Siemens establishes €1bn super-fund for start-ups called Next47

28 Jun 2016

Siemens itself was a start-up in 1847

German tech and engineering powerhouse Siemens is to invest $1bn in a new start-up accelerator called Next47 focused on disruptive ideas, such as the electrification of aviation.

With its name playing on the fact that Siemens was founded in 1847, Next47 will be headed by Siemens’ chief technology officer Siegfried Russwurm initially.

Independent from Siemens but with access to Siemens’ vast resources, it will have offices in Berkeley, Shanghai, and Munich and will cover all regions of the world from these locations.

It will be open to employees as well as founders and external start-ups.

“Siemens itself was a start-up in 1847 – founded in a rear courtyard in Berlin,” said Joe Kaeser, president and CEO of Siemens AG.

“With Next47, we’re living up to our company founder’s ideals and creating an important basis for fostering innovation as we continue Siemens’ development.”

The move follows a decision by Siemens in December to increase the company’s overall investment in R&D by €300m to a total of €4.8bn, including putting €100m towards employee ideas.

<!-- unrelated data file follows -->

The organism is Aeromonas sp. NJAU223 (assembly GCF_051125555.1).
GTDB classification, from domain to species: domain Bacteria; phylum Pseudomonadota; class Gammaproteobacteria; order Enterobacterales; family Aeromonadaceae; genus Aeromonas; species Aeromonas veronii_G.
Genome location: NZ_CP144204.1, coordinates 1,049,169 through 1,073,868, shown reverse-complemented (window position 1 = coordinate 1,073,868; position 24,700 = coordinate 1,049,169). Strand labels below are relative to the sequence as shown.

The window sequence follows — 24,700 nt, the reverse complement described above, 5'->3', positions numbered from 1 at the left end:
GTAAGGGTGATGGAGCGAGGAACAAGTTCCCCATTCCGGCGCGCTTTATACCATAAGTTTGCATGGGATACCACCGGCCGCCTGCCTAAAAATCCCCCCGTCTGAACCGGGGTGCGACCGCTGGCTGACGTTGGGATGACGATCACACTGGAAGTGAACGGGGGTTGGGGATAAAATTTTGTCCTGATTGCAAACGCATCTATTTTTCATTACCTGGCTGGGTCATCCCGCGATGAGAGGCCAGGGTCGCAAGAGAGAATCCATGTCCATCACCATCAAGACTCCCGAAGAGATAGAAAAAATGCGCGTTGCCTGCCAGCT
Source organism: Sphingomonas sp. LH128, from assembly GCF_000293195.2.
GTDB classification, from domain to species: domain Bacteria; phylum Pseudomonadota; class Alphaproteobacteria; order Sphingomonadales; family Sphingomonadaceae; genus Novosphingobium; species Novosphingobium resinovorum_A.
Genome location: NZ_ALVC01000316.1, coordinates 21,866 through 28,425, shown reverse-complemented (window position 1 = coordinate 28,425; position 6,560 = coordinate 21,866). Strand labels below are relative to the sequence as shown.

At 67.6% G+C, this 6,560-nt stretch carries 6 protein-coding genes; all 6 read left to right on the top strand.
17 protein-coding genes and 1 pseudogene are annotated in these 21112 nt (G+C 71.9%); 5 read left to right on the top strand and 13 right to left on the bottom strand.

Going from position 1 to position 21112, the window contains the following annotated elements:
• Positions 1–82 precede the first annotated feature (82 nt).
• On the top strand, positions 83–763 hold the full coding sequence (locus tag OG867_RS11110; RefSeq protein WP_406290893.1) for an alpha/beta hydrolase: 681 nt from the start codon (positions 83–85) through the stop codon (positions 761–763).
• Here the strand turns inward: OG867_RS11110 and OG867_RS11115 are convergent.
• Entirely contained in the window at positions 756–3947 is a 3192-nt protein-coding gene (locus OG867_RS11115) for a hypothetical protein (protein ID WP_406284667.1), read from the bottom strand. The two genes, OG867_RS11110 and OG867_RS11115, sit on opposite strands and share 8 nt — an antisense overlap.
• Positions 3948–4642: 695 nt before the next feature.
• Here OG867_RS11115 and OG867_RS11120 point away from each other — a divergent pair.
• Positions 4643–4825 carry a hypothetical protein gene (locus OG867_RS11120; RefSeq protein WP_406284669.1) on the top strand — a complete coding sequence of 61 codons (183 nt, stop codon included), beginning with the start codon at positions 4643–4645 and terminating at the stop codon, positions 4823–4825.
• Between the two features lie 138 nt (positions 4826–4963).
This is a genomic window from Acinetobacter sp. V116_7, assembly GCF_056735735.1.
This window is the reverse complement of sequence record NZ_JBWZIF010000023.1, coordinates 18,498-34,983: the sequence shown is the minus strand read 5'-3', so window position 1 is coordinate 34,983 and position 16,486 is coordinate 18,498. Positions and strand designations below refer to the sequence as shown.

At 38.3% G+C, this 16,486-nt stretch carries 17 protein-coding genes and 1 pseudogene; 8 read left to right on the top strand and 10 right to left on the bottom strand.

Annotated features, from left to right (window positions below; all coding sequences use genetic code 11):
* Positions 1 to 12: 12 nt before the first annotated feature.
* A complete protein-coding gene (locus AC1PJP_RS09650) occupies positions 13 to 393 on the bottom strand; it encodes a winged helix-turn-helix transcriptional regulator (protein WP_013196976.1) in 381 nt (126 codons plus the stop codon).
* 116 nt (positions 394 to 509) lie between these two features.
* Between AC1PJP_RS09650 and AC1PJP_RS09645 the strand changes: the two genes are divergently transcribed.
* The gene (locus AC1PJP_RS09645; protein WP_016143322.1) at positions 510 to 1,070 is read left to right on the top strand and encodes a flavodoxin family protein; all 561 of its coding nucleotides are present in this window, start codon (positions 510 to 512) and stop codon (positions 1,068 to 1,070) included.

Electrification of aviation

The first project at Next47, following an agreement with Airbus in April 2016, will be the electrification of aviation.

The two companies aim to demonstrate by 2020 the technical feasibility of hybrid/electric propulsion systems for small planes to medium-sized passenger aircraft.

Other important innovation fields will include artificial intelligence, autonomous machines, decentralised electrification and networked mobility.

The new unit will also concern itself with blockchain applications that are designed to make data transfer in industry and in energy trading simpler and more secure.

Russwurm said that the new unit will be open to employees as well as to founders, external start-ups and established companies if they want to pursue business ideas in the company’s strategic innovation fields.

“Next47 will provide the freedom to experiment and grow – without the organisational restrictions of a large company.

“Our new unit will rigorously pursue Siemens’ strategy and enable us to tap into disruptive ideas in our core areas of electrification, automation and digitalisation.”

John Kennedy is a journalist who served as editor of Silicon Republic for 17 years